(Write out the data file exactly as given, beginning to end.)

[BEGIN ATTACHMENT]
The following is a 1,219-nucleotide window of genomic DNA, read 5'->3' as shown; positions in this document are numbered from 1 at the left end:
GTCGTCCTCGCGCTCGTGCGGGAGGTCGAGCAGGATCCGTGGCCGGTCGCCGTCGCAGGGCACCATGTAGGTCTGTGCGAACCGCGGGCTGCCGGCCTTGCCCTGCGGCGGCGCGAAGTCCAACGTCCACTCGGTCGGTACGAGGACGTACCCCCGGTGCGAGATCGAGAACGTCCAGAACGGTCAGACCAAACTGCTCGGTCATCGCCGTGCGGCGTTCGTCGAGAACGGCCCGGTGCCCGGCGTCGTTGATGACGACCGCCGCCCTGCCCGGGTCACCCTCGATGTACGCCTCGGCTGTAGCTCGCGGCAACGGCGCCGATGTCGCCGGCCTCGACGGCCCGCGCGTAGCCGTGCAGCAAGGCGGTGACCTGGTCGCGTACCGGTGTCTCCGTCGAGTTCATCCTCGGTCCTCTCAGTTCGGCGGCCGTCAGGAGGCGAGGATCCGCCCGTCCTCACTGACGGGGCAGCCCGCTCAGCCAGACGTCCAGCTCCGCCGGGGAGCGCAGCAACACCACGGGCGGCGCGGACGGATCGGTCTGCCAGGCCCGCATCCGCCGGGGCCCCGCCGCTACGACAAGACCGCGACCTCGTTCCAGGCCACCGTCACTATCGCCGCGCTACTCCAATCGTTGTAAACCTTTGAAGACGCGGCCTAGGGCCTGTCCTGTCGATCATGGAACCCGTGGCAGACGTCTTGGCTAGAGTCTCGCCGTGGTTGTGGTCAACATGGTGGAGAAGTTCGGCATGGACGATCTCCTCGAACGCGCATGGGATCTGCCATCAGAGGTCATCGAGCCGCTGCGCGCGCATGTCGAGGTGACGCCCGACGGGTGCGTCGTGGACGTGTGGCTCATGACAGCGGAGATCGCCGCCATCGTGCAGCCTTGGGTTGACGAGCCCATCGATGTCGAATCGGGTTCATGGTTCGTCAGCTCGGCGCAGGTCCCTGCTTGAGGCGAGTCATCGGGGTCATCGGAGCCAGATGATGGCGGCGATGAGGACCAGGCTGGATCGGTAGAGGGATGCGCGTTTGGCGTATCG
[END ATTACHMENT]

The following is a 1,219-nucleotide window of genomic DNA, read 5'->3' as shown; positions in this document are numbered from 1 at the left end:
GTCGTCCTCGCGCTCGTGCGGGAGGTCGAGCAGGATCCGTGGCCGGTCGCCGTCGCAGGGCACCATGTAGGTCTGTGCGAACCGCGGGCTGCCGGCCTTGCCCTGCGGCGGCGCGAAGTCCAACGTCCACTCGGTCGGTACGAGGACGTACCCCCGGTGCGAGATCGAGAACGTCCAGAACGGTCAGACCAAACTGCTCGGTCATCGCCGTGCGGCGTTCGTCGAGAACGGCCCGGTGCCCGGCGTCGTTGATGACGACCGCCGCCCTGCCCGGGTCACCCTCGATGTACGCCTCGGCTGTAGCTCGCGGCAACGGCGCCGATGTCGCCGGCCTCGACGGCCCGCGCGTAGCCGTGCAGCAAGGCGGTGACCTGGTCGCGTACCGGTGTCTCCGTCGAGTTCATCCTCGGTCCTCTCAGTTCGGCGGCCGTCAGGAGGCGAGGATCCGCCCGTCCTCACTGACGGGGCAGCCCGCTCAGCCAGACGTCCAGCTCCGCCGGGGAGCGCAGCAACACCACGGGCGGCGCGGACGGATCGGTCTGCCAGGCCCGCATCCGCCGGGGCCCCGCCGCTACGACAAGACCGCGACCTCGTTCCAGGCCACCGTCACTATCGCCGCGCTACTCCAATCGTTGTAAACCTTTGAAGACGCGGCCTAGGGCCTGTCCTGTCGATCATGGAACCCGTGGCAGACGTCTTGGCTAGAGTCTCGCCGTGGTTGTGGTCAACATGGTGGAGAAGTTCGGCATGGACGATCTCCTCGAACGCGCATGGGATCTGCCATCAGAGGTCATCGAGCCGCTGCGCGCGCATGTCGAGGTGACGCCCGACGGGTGCGTCGTGGACGTGTGGCTCATGACAGCGGAGATCGCCGCCATCGTGCAGCCTTGGGTTGACGAGCCCATCGATGTCGAATCGGGTTCATGGTTCGTCAGCTCGGCGCAGGTCCCTGCTTGAGGCGAGTCATCGGGGTCATCGGAGCCAGATGATGGCGGCGATGAGGACCAGGCTGGATCGGTAGAGGGATGCGCGTTTGGCGTATCG